I feel sure you have been wondering when you could expect an update on my progress with the Cribbage Group. Well, wonder no more - for here is the very latest from the Cribbage Front.
It is unfortunate that Mr B's Indoor Bowls overlaps with our fortnightly Tuesday afternoon cribbage get-together. This means that, even if I pick him up on the dot of 2.30 p.m. from the Bowling Club, even if we straightaway
head off to the house on the sea-front where our hosts and group conveners live, and even if we don't stop for Mr B to change out of his bowls gear - the very best we can manage is to arrive in time for the tea and biscuits.
This always seems a trifle rude to me - as if we only come for the refreshments. Mr B is not in the least bothered and points out that Delia and Jim's biscuits are worth arriving in time for. I have to agree. When we go to our
Evening Cribbage Group (please keep up, won't you?) we also have biscuits, served with fancy paper napkins and we pay 80p each for the privilege. Delia and Jim serve up equally delicious biscuits, without the paper napkins, at a cost of 30p each.
Mr B says I should be concentrating more on my game and less on the fact that there are white chocolate coated biscuits in Delia's biscuit tin. He reminds me that, last time we played,
I made two fundamental errors in a single game and was lucky indeed to escape relatively unscathed. This is the trouble when I am picked to play with, or against, Mr B - every teeny, weeny mistake is noticed. He doesn't say anything during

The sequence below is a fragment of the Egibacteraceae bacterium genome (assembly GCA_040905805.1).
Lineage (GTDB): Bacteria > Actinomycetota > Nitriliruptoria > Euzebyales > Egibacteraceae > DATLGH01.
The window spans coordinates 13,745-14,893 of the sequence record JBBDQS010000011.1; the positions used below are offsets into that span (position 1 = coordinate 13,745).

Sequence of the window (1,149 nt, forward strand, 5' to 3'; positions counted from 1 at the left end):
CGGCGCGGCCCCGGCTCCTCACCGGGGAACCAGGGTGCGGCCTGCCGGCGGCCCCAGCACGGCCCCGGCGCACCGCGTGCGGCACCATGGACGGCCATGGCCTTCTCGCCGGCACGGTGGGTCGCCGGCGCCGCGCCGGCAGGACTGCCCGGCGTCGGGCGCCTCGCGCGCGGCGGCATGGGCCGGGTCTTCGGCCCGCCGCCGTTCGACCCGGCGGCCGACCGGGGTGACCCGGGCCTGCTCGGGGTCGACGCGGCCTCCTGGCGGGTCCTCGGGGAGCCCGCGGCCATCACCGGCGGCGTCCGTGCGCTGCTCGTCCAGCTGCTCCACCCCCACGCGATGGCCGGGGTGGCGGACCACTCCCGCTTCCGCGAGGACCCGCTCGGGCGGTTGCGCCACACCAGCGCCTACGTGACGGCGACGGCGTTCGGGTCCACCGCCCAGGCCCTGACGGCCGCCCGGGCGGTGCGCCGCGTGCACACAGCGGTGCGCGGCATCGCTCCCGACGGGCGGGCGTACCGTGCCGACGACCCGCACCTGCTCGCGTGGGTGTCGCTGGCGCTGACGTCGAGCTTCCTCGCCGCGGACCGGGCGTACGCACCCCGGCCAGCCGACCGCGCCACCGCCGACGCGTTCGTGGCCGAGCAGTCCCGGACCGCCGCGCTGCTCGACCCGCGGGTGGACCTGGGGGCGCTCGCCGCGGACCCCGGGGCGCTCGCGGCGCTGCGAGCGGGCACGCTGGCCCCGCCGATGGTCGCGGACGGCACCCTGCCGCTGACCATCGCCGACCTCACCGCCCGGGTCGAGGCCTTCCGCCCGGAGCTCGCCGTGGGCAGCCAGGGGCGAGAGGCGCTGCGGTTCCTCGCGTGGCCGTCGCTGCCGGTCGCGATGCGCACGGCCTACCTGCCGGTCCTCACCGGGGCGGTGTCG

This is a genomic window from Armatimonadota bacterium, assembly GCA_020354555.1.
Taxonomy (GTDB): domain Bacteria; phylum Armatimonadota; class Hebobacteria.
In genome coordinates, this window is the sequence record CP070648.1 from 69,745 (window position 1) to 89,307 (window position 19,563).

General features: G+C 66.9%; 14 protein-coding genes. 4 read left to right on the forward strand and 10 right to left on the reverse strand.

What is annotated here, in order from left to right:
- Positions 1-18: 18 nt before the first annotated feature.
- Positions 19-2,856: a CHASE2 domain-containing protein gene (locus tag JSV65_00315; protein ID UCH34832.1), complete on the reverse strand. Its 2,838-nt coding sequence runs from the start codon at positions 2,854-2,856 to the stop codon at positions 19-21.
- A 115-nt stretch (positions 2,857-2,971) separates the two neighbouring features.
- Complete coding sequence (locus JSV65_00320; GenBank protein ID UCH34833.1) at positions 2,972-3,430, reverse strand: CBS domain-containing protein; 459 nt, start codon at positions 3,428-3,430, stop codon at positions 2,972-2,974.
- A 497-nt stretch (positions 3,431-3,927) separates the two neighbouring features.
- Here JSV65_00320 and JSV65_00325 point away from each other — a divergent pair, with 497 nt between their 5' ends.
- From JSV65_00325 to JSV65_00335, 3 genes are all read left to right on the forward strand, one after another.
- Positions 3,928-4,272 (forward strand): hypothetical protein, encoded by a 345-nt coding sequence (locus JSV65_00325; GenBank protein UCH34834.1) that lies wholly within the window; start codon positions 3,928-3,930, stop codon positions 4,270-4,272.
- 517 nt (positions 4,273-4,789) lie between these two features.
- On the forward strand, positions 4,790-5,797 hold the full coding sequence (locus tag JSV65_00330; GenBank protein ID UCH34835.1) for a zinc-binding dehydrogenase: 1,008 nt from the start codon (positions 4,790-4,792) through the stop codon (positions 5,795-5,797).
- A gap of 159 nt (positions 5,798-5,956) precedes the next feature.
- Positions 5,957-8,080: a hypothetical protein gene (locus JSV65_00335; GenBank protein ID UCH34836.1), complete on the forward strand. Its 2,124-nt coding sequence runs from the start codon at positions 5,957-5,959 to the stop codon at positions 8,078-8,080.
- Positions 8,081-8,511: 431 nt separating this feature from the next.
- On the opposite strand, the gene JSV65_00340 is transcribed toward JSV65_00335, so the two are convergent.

the game, of course (Mr B is far, far too professional for that) but because I know him so well my antennae pick up on the slight wince, the infinitesimal pursing of the lips which signal his disapproval.
You have to remember that, where cribbage is concerned, I am his pupil and he likes to tell people that I had a good teacher. Silly, unforced errors make him inclined to disown me - and then where would I be?
You are probably getting the idea that Mr B and I have a different approach to the game. Where did you get that idea from? It's quite true, of course - most noticeably in our conduct during a game. Mr B
would prefer to keep any conversation strictly to the progress of the game. I understand that this is called "concentration." I, on the other hand, love nothing more than to chat while I play. This afternoon my fellow game-players
and I talked about the last episode of Downton Abbey, the cost of cooking apples, the guest speaker at the next meeting of the U3A (the name of whom none of us can remember but we all seem to think he / she will be brilliant) and the fate of someone called
Annie, who fell flat on her back while travelling upwards on a moving escalator. In between which we played cards.
Playing every week at one group or the other, I am convinced that I will
improve. Mr B will smile at me, approvingly, as I peg out for a win. My fellow players will applaud me and ask me to help them with their own game. I will explain a little about the history of the game to anyone who cares to listen, giving the
impression that I know what I am talking about.
And I'll keep eating the white chocolate coated biscuits, as long as they still keep appearing in Delia's biscuit tin...